Friday, June 09, 2006

Will power vs pill power

I met up with Carl and Lloyd on Wednesday afternoon at the Metropolitan in New York, and we went to a near-by cafe. It was good to hear that they both enjoy reading my blog.

The discussion was also an interesting one. I was sitting opposite the two, and both are currently in treatment for their stuttering. Carl has done the McGuire course, which is a behavioural theory with coastal breathing being a core technique, and Lloyd took part in the Pagoclone study and is now in an one year open-label extension. Carl, a tidier and more intellectual version of Frank Zappa :-), spoke about how the course has changed his outlook, and about the intense experience that he felt when realising that he could control his stuttering more and the importance of will power. He got a bit over excited about the paradox of completely believing that this is the right way to become more fluent and not being dogmatic that this should help everyone else. I think it is fair to say than neither myself, Lloyd, nor himself did fully understand what he meant! I am sure he will give us a more collected summary of his thoughts here. Carl said that he was a mild to medium severe stutterer, but that he is pretty fluent at the moment. And I have to agree with him. Apart from some coastal breathing, he spoke completely naturally.

Lloyd spoke about his experiences on Pagoclone, and one thing is clear: Pagoclone is no wonder drug. He still has clear blocks and prolongations. On the other hand, I did feel that his stuttering symptoms were clearly visible but of low intensity, a bit like people doing van Ripper. He did not seem to struggle a lot and seemed patiently going through the blocks and prolongations. Now I dont know how he spoke before the trials. Lloyd said that he felt in greater control of his speech, but only after taking the high dose. He also said that family members thought he spoke better on the phone. So his stuttering seemed to have gotten easier, but no cure. I forgot to ask him whether he wants to write a post about his experience, but will do so. He also mentioned that his recordings were probably more positive due to them being taken in a calm room with a nice female speech therapist!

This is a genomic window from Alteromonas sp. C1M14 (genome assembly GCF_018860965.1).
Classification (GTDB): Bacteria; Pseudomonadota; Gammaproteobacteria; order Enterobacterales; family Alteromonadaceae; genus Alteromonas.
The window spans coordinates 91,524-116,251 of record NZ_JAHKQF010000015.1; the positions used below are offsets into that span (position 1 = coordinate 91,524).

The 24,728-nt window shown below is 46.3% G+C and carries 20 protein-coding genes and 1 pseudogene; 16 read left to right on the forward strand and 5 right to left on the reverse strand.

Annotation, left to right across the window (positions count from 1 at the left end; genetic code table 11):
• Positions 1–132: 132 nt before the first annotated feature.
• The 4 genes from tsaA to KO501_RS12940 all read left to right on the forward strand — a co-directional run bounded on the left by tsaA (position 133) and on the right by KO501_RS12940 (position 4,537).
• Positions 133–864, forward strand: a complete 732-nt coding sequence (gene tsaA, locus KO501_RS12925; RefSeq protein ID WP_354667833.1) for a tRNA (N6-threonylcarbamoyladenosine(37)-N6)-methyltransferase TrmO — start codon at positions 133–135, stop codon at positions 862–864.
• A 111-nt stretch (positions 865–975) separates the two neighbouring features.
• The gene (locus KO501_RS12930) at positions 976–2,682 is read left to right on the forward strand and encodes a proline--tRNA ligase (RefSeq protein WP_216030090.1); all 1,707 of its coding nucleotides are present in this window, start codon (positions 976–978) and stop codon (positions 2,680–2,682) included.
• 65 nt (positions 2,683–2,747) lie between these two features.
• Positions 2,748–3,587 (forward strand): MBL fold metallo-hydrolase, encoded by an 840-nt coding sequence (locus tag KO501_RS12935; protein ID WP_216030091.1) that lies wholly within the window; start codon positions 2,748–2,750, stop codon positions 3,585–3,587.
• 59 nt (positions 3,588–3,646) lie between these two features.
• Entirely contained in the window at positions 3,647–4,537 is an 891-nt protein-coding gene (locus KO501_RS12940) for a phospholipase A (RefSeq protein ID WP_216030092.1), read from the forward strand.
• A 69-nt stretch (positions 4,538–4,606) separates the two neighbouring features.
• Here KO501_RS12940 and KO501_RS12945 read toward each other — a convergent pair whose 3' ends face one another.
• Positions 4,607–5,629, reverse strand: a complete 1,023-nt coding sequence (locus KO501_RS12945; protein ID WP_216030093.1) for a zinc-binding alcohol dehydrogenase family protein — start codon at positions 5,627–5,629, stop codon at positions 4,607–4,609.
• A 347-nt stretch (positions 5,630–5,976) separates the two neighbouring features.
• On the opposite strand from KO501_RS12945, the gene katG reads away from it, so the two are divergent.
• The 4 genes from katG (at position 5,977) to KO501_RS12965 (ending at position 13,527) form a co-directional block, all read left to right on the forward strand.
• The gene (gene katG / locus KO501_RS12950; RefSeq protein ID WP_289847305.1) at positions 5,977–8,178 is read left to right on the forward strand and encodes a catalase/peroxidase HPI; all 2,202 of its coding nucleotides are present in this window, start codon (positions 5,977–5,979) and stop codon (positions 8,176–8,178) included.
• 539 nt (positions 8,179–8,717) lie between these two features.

We also discussed whether a combination of a behavioural therapy and medication would be useful. And whether medication can improve to such a degree that it makes stutterers fluent. Intuitively, meeting the two has made me think that medication is probably most suited for more severe stutterer to give them break and allow for more behavioural work. Finally, we talked about relapse, which is the real test for any behavioural therapy.

P.S. Just want to say that these are individual cases not necessary a reflection of a wider population.

2 comments:

Carl Joakim Gagnon said...

Tom,

I'm glad to see you're back to blogging. And thanks for the comparison to Frank Zappa.

As for the paradox of choosing a behavioural therapy as right for you, but at the same time not telling other stutterers that this is the only approach that can help them -- well, it _is_ an exciting and difficult one (more so than it first seems, I think).

Anyway, there is nothing magical about costal breathing or the specific techniques taught at the McGuire Program. They're old hat. The question in all behavioural programs, as you know, come down to motivation. But the really important thing to realize about motivation is that it is not simply something that some people HAVE and others HAVE NOT. If you're not motivated to use speaking techinques, it's not because you're an unmotivated person. It's because you can't grasp the reason you should do so _with sufficient vividness_! Remember, you are being told to put yourself through emotional bludgeoning, doing things you really do not want to do: for you to do them, you need much more than an abstract idea that you "should" do them. And getting that vivid sense is NOT -- stutterers know this, in spite of all those self-help books out there -- primarily a matter of will-power.

Compare it to a roller-coaster ride. You can't have the experience of a ride just by standing next to it and telling yourself you have the experience. It's not in your power. What is in your power is buying a ticket to a ride.

Likewise, what is in your power is signing on to a course that takes you away from your ordinary life for a few days, allows you to reach a solid level of fluency, and, as long as the course has _SOLID follow-up support_, allows you to attack your feared situations aggressively and with PLENTY more practice in the street and other places than you think you need. And, as a matter of fact, I think McGuire is probably the best place to get this right now.

Carl Joakim

Anonymous said...

Tom,

Can you please bring me in contact with Carl? I leave in the NY area too.

Thanks,
George